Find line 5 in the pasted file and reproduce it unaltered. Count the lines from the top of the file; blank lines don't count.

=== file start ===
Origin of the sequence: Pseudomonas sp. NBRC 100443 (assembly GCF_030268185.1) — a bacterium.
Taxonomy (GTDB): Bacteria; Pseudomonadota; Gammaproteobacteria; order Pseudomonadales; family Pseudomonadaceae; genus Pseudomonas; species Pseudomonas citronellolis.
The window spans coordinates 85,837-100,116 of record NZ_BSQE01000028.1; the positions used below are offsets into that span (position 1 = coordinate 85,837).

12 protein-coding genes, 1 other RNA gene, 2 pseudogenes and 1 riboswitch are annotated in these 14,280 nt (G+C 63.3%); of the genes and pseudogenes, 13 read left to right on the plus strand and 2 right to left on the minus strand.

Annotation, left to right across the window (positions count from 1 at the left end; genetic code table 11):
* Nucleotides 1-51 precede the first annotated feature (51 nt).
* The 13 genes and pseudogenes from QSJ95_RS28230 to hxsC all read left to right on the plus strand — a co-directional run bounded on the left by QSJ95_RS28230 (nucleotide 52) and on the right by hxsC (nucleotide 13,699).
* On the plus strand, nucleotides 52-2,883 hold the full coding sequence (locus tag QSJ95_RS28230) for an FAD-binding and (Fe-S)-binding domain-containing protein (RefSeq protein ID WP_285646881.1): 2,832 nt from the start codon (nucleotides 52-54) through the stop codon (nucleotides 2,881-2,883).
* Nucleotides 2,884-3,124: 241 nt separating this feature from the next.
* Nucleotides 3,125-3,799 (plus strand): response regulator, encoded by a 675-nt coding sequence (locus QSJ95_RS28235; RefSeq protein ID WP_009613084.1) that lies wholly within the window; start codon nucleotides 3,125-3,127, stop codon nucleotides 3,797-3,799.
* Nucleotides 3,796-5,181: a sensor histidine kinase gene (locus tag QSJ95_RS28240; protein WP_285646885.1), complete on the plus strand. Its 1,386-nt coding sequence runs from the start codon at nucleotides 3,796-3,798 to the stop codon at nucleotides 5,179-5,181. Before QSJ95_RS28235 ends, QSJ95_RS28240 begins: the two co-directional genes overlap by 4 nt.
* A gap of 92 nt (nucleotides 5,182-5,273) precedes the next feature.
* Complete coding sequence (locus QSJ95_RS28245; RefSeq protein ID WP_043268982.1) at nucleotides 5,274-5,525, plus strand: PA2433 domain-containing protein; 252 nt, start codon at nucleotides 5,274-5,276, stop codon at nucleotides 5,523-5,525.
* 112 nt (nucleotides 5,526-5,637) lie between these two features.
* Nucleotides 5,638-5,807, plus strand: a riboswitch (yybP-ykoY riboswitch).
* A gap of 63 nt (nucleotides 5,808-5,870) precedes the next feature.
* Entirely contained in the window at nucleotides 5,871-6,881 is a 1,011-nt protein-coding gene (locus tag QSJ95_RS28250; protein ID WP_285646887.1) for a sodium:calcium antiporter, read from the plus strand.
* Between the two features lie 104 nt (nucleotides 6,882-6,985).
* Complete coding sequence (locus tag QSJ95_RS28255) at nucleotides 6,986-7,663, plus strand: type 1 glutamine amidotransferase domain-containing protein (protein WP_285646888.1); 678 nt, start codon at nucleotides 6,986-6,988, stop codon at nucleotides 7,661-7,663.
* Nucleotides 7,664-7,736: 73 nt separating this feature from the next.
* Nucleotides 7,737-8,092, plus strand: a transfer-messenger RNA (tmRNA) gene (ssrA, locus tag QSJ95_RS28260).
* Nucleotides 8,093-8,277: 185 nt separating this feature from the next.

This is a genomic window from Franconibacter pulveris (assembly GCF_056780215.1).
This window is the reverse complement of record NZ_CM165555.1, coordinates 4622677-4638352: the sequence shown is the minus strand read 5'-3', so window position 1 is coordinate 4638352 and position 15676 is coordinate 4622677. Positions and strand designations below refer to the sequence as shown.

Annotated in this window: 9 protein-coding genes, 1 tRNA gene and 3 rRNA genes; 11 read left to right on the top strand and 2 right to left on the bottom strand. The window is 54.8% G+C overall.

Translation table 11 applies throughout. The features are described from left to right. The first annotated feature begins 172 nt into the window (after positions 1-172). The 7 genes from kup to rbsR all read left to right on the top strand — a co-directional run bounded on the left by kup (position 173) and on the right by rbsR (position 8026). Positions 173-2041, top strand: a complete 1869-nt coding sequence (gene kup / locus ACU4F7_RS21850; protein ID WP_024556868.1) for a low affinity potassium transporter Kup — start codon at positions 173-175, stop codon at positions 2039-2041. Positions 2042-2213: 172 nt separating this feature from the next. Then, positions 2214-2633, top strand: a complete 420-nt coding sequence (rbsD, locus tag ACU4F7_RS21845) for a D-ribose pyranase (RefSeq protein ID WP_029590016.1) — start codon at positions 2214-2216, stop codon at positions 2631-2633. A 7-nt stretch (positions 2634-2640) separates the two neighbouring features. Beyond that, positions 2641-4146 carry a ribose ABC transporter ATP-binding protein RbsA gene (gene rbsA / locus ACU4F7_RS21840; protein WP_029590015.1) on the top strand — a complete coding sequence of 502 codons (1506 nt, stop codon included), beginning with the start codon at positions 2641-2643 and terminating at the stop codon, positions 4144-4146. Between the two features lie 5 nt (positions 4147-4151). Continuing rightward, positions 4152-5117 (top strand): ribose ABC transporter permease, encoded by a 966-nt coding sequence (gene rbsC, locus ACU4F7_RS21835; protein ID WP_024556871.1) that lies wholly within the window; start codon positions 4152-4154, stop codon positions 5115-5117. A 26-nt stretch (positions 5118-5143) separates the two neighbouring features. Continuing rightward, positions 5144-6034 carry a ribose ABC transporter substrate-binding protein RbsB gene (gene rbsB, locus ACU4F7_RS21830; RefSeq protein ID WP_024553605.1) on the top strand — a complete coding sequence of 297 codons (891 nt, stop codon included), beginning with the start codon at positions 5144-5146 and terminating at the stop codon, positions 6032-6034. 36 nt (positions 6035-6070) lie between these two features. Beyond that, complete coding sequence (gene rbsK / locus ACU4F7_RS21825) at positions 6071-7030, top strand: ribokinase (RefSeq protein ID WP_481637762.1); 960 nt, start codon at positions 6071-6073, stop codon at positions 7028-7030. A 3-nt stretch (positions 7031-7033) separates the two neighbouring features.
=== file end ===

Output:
Annotation, left to right across the window (positions count from 1 at the left end; genetic code table 11):